Client aCerno profiled in ClickZ's behavioral marketing column

"A New Breed of Behavioral Targeting" by Elyse Tager


Another product, dubbed aCerno, has been in stealth mode for nearly four years. It collects anonymous information from an association of over 375 major multichannel retailers' Web sites (that aren't identified to one another), representing 140 million shoppers. The information is completely private and tagged only with an ID, with no cross-reference to personal information. ACerno compiles this anonymous data using cookies. The concept borrows heavily from the blind cooperative databases catalogers have been using for over a decade. In fact, aCerno is a wholly owned subsidiary of I-Behavior, one of the major co-ops.

ACerno's analytics provide two exclusive tracks of predictive information:

  • Who customers are. Knowing what people shop for correlates strongly to who they are. For example, someone who buys a dress and a crib is almost certainly a woman with a baby.

  • What customers will buy next. Large populations with similar purchase behavior patterns can be discovered and sold.

ACerno clients' best prospects are identified with modeling and profiling techniques, finding users who look most similar to their best customers. Once these high-value prospects are recognized, aCerno uses its massive advertising network to deliver targeted advertising messages directly to them, creating brand consideration or incremental transactions, which can be purchased on a CPA (define) basis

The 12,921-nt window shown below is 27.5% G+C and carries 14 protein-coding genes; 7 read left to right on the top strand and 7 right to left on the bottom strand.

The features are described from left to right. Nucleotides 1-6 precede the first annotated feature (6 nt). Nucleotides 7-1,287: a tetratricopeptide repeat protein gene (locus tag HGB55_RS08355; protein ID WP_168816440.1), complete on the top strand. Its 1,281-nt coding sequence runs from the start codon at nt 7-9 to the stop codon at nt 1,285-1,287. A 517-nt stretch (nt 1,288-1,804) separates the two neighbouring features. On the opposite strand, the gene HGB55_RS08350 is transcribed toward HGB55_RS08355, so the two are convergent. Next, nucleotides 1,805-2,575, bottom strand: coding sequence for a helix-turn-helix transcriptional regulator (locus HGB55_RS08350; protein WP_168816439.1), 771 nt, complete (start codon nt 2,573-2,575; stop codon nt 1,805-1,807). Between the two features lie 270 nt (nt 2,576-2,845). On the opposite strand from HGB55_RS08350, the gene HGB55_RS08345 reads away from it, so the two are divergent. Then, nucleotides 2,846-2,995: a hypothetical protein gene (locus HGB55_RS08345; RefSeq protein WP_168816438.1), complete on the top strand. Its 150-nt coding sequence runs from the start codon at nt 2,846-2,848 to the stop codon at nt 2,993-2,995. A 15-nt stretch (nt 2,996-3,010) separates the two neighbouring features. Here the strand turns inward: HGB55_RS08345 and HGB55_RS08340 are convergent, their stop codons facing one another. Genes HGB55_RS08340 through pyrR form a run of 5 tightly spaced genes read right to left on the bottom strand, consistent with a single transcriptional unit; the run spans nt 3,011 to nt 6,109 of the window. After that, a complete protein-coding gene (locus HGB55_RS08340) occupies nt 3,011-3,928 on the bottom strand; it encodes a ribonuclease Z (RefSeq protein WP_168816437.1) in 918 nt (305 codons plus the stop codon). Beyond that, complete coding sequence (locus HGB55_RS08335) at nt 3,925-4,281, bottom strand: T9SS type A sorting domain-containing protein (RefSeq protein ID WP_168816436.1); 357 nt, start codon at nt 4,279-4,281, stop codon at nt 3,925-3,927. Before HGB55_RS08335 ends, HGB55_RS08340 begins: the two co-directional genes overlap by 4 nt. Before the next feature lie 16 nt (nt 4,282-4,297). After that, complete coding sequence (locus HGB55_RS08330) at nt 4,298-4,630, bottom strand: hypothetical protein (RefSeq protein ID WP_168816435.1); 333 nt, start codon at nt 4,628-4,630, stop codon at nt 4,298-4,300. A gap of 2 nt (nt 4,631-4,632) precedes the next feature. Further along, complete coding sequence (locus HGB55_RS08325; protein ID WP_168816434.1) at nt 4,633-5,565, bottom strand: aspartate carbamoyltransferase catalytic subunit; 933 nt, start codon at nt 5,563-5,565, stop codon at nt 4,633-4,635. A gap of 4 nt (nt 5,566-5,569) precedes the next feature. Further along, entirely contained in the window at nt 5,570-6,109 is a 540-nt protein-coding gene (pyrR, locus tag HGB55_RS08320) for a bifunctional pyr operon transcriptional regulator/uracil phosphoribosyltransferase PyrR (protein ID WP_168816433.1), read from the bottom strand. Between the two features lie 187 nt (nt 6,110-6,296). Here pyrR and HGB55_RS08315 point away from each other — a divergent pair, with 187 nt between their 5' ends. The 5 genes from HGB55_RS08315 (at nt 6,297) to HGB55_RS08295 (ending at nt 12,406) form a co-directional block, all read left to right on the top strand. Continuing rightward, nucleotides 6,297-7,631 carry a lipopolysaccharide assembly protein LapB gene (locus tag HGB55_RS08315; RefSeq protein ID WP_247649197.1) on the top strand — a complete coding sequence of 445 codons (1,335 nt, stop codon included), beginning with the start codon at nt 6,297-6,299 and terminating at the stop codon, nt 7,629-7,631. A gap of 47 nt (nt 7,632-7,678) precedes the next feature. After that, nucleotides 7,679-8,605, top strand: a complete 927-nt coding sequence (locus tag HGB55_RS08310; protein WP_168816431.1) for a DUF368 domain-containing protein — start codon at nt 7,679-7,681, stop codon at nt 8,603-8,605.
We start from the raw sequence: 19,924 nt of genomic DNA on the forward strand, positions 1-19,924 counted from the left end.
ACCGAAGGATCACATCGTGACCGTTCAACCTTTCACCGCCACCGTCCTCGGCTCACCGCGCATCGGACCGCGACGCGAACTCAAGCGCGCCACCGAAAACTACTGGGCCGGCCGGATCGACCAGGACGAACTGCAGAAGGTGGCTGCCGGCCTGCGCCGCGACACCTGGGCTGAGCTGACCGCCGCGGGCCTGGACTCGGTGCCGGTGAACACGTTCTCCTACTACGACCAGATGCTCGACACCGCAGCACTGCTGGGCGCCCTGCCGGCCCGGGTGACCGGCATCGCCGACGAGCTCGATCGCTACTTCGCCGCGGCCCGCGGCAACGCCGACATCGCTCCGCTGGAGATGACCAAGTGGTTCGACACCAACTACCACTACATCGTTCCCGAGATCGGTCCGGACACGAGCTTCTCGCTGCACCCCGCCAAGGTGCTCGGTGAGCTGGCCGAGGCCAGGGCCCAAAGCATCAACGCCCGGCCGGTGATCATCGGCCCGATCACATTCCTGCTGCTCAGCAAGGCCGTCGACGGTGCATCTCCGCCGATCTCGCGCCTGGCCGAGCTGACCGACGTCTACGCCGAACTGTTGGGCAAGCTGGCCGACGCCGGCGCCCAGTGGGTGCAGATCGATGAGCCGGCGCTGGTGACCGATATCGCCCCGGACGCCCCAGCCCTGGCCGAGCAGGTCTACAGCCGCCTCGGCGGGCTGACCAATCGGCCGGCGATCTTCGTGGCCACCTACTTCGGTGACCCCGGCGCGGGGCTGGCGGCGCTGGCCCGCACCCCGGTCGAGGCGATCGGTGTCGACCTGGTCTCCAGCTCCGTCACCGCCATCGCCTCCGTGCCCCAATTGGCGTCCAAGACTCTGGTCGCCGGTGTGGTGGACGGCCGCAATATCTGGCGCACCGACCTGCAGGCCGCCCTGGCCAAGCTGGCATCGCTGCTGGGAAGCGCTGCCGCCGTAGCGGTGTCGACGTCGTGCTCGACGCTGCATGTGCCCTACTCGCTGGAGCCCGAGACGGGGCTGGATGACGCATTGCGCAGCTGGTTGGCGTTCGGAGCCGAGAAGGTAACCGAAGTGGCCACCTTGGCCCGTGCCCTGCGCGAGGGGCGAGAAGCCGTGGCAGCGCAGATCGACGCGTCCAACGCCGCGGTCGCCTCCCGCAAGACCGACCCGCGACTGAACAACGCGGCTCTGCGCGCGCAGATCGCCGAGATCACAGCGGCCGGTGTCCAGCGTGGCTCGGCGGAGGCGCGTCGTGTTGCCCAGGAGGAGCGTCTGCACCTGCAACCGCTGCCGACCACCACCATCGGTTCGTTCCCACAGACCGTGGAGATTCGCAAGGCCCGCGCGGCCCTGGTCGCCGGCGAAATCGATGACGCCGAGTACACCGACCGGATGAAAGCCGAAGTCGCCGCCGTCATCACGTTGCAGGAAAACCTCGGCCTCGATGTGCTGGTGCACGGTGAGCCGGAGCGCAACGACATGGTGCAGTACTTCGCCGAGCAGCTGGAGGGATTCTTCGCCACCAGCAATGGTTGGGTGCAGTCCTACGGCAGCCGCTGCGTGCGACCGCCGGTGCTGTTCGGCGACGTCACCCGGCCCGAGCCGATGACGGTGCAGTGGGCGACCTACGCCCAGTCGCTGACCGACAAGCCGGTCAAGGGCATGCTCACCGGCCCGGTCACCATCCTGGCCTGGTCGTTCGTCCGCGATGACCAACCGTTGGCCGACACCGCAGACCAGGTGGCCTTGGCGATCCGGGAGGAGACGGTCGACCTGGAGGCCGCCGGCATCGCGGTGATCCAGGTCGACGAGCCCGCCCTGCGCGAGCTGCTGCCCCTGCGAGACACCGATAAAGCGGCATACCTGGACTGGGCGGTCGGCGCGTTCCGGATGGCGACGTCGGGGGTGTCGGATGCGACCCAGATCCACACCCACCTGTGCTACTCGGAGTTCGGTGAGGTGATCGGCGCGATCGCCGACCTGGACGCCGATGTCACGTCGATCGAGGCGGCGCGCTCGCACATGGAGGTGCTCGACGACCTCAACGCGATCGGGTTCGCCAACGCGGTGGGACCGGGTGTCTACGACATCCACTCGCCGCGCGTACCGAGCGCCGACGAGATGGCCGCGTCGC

The company's extensive network of high-quality Web sites, publishers, and portals is targeted exclusively at the cookie level with banner ads and rich media to achieve maximum reach within the target audience. The network reaches over 95 percent of the Internet population with more than 80 percent of the impressions served into sites on comScore's Top 500.

This is predictive analysis; scoring million of cookies against hundreds of variables to create models. The concept was so successful to catalog mailers that it accounted for the vast majority of their prospecting efforts and budgets, ultimately replacing the use of individually rented mailing lists. Going forward, the same may hold true for retailers that can use custom models of their customers. These can change per promo or over time, and by using the profiles as selection criteria for branding efforts or to drive traffic to a store.